Council approves funeral home

Published 4:35 pm Thursday, November 20, 2014

City Council on Wednesday approved a conditional use permit for a new funeral home on East Washington Street over the objections of dozens who packed the chambers and hundreds more who had signed a petition against the business.

Metropolitan Funeral Services had received the blessing of city staff as well as a recommendation from Planning Commission on a 7-1 vote, noted attorney Whitney Saunders, who was representing state Sen. Kenneth Alexander, owner of the three-location chain of funeral homes that currently operates in Norfolk and Portsmouth.

The business had met all the requirements of the city, Saunders noted in his statements during the public hearing.

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“If we’re not open for business, all we need to do is tell people to meet the requirements and then turn them away,” Saunders said.

With the 4.4-acre site located at the intersection of two two-lane streets, East Washington Street and Suburban Drive, and in a populated area, opponents were concerned about the amount of traffic the funeral home would generate and the impact on elderly residents.

“East Washington Street and Suburban Drive already have traffic problems,” said Brenda Joyner, president of the South Suffolk/Pleasant Hill Civic Association. “The congestion is very frustrating sometimes.”

Carlton Upton Sr., pastor of nearby Tabernacle Christian Church and owner of the neighboring Tabernacle Gardens assisted living facility, also said the traffic would create a problem.

During rush hour, “You can’t even turn from Suburban Drive onto East Washington Street,” he said, adding that the lanes are so narrow, “you have to almost turn into the next lane.”

He also worried about the effect on future residents of Tabernacle Gardens.

“When you get to an age when you’re looking forward to kind of settling into life, you don’t want to look out your window and see a funeral home,” he said, drawing chuckles from the audience.

Demetrius Wells asked the council members to imagine one of their neighbors receiving hundreds of visitors on a daily basis.

“We’re trying to maintain some degree of peace and safety,” she said.

Saunders noted that Alexander made several concessions to the community following an Oct. 30 meeting with them. He decreased the seating capacity to 400 from 500, removed the crematorium and a 10-car garage from the plan and promised that funerals and memorial services will not begin before 10:30 a.m., and funeral processions will not leave after 4:30 p.m.

He also said construction materials will be delivered only 8 a.m. to 4 p.m. Mondays through Saturdays, with no construction activity on Sundays.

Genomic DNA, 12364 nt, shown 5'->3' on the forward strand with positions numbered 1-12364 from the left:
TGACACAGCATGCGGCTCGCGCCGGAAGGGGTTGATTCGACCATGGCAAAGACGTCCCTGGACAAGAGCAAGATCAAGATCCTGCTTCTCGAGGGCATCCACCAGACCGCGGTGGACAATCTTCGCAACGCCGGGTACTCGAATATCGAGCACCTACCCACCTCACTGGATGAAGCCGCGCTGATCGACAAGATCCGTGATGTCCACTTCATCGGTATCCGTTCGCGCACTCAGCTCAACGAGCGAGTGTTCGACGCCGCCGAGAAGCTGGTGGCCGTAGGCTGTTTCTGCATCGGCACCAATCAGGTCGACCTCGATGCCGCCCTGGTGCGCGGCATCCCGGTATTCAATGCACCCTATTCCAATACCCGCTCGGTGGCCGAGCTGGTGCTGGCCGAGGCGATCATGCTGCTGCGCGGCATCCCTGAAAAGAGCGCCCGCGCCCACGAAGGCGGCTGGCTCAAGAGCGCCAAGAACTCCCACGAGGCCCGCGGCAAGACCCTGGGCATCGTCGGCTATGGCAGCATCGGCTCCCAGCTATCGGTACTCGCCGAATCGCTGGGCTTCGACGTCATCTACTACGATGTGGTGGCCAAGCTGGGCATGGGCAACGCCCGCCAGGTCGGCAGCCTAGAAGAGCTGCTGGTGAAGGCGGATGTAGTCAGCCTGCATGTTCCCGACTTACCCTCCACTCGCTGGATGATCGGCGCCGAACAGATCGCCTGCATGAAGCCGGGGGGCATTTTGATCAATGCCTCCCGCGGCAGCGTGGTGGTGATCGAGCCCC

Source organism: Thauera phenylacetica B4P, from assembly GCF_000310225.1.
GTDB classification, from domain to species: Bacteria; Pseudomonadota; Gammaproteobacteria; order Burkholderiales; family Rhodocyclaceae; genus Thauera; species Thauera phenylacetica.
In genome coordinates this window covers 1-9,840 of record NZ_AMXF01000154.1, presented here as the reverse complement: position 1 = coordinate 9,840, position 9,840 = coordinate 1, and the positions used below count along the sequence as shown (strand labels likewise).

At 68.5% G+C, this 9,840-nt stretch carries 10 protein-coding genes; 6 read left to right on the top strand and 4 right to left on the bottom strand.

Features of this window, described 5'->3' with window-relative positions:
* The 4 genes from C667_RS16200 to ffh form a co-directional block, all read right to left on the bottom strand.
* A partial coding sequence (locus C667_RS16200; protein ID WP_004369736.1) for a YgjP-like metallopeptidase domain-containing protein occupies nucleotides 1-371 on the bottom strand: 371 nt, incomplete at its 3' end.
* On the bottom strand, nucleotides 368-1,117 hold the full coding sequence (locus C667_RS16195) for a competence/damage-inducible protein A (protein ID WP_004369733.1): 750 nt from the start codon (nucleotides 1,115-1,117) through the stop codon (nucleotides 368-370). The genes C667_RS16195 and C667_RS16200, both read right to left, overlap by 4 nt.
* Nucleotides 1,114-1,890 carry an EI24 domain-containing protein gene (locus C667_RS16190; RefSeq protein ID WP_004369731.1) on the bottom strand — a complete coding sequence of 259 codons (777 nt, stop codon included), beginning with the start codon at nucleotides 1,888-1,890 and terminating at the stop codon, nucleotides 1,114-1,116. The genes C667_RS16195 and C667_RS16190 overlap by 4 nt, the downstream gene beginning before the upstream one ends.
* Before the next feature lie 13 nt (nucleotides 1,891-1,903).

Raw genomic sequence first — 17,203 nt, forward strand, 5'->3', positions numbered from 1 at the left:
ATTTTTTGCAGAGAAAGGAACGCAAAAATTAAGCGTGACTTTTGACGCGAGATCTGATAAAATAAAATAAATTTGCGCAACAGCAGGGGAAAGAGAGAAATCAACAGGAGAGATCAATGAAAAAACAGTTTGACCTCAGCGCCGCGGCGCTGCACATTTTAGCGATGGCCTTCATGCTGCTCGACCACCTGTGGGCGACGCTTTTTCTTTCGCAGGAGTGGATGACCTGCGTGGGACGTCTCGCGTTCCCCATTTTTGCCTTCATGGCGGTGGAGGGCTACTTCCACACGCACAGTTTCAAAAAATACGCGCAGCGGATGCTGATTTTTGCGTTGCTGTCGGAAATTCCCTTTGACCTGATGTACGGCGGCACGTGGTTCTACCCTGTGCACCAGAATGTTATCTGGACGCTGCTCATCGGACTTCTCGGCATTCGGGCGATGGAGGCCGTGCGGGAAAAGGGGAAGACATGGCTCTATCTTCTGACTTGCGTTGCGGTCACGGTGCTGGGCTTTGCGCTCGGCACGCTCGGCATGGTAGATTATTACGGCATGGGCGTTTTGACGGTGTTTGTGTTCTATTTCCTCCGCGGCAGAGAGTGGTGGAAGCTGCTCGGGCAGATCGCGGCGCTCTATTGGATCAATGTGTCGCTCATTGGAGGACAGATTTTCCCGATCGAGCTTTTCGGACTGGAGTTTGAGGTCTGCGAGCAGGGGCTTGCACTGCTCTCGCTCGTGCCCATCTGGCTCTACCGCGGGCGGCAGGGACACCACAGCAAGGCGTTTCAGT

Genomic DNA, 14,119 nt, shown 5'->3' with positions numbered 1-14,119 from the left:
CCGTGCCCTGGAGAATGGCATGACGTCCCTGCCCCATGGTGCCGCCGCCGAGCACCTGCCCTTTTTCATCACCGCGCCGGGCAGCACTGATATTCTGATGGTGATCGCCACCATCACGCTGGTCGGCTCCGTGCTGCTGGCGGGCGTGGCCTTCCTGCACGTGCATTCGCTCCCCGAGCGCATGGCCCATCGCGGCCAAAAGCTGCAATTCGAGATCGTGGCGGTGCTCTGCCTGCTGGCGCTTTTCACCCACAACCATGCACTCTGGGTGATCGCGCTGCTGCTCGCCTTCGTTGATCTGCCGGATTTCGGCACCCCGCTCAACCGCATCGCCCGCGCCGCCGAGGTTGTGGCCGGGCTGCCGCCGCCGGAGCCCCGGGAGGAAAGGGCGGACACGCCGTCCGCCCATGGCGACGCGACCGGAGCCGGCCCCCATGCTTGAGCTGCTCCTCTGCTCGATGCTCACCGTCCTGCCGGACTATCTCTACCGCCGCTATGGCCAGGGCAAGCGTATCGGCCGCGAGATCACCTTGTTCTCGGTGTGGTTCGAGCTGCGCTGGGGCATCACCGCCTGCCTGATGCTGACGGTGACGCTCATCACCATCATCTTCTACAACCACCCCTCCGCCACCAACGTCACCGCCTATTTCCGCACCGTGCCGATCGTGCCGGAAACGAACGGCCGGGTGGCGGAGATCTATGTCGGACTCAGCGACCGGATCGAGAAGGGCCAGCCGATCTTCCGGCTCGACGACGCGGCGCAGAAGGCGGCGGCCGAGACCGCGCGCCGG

Patricia Knight, an opponent, said the neighborhood still didn’t want the facility to be built.

“We are not anti-business,” she said. “We use businesses every day. We are just saying to Metropolitan Funeral Home, ‘Not in our residential community.’”

Knight also broached the topic of non-funeral-related activities such as banquets, which some say Metropolitan Funeral Services has a reputation for hosting at its other locations.

However, Alexander said the funeral home will not conduct other events, and the City Council added that as a condition onto the permit.

Two members of City Council — Vice Mayor Charles Brown and Councilman Roger Fawcett — opposed the funeral home.

“To come into a stable community, to upset this many people, is wrong,” Brown said.

Fawcett blasted Alexander for not seeking the input of the community before buying the property. He also noted there’s nothing that prevents Alexander from returning to the council and requesting the crematorium and garage, although that would require another vote to amend the conditional use permit.

Councilman Mike Duman noted that Alexander could sell the property to another owner who might build something the community would find even more objectionable.

“Somebody will do something with the property,” Duman said. “Sometimes, what you wish for is not the best thing.”

“Private property rights in this country are sacred,” Mayor Linda T. Johnson added. “I believe this could be a good neighbor.”

The first motion was to deny the request and failed on a 2-5 vote, with Brown and Fawcett voting to deny. On a motion to approve, all of the members reversed their votes, and it passed 5-2.

Councilman Charles Parr recused himself because of rumors that he is a partner in the business — which he said are false — and because he also owns a funeral home, which some said would give him a financial interest in denying the request.

“I’m not going to be participating so I can avoid the perception of impropriety,” he said.